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Case Study: Online Safety at Winstanley College

With approximately 2000 students, Winstanley College is a level 3 college for students aged from 16-19 located in Billinge, Wigan.

Factoring in the amount of time which is now spent online in light of the Covid-19 pandemic, Winstanley see National Online Safety’s Certified School Programme as an essential part of their safeguarding approach.

Headteacher and Designated Safeguarding Lead, Deborah Owen, kindly took the time to speak to us about how the college have implemented National Online Safety’s resources and training, and what results they’ve seen from this.

The importance of online safety

As the online world continues to evolve, so do the risks posed to children and young adults – a view which is shared by Deborah and Winstanley as a collective.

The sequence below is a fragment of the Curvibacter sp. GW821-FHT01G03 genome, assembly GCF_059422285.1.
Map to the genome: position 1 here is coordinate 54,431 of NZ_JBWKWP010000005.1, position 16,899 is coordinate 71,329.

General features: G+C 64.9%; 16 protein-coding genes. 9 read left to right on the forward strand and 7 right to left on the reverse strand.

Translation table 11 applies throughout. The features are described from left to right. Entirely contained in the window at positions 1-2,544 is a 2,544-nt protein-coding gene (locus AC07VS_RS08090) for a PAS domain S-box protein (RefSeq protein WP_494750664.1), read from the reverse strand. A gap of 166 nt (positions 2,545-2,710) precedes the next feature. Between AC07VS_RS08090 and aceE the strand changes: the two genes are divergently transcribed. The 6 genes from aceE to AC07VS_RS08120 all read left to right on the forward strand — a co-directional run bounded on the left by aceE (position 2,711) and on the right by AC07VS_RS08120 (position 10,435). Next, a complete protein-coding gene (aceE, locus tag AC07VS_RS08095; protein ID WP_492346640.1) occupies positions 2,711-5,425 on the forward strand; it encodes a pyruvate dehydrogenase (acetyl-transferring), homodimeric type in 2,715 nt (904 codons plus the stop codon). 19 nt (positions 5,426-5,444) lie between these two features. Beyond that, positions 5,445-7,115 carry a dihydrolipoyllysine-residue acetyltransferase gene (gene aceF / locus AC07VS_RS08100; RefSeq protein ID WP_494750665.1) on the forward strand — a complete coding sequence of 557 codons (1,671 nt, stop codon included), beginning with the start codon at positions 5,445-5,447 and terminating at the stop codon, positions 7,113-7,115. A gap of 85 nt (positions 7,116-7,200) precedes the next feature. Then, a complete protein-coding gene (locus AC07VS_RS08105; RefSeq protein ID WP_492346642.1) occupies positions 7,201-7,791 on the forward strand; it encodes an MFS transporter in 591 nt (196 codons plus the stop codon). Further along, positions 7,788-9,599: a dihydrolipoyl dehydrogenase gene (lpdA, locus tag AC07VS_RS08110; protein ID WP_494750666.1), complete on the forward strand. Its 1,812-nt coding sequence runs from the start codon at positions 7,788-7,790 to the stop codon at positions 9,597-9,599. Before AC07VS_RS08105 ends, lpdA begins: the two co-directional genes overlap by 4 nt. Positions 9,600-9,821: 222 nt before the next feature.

With this in mind, they wanted a package that would support the whole school community and empower staff, parents and students alike.

Speaking about the significance of protecting children and young children online, Deborah said: “It’s never been more important, given that 50% of their learning is online at the moment! But going back to pre-COVID, online safety is really important to this age group because they do spend an incredibly large amount of their time online.

“So if you take education out of the mix, they socialise online, and communicate online. When they’re out of school, the National PSHCE Curriculum doesn’t apply to schools and colleges – so there are broad definitions of what they need to be following, where schools need to follow a pre-prescribed curriculum.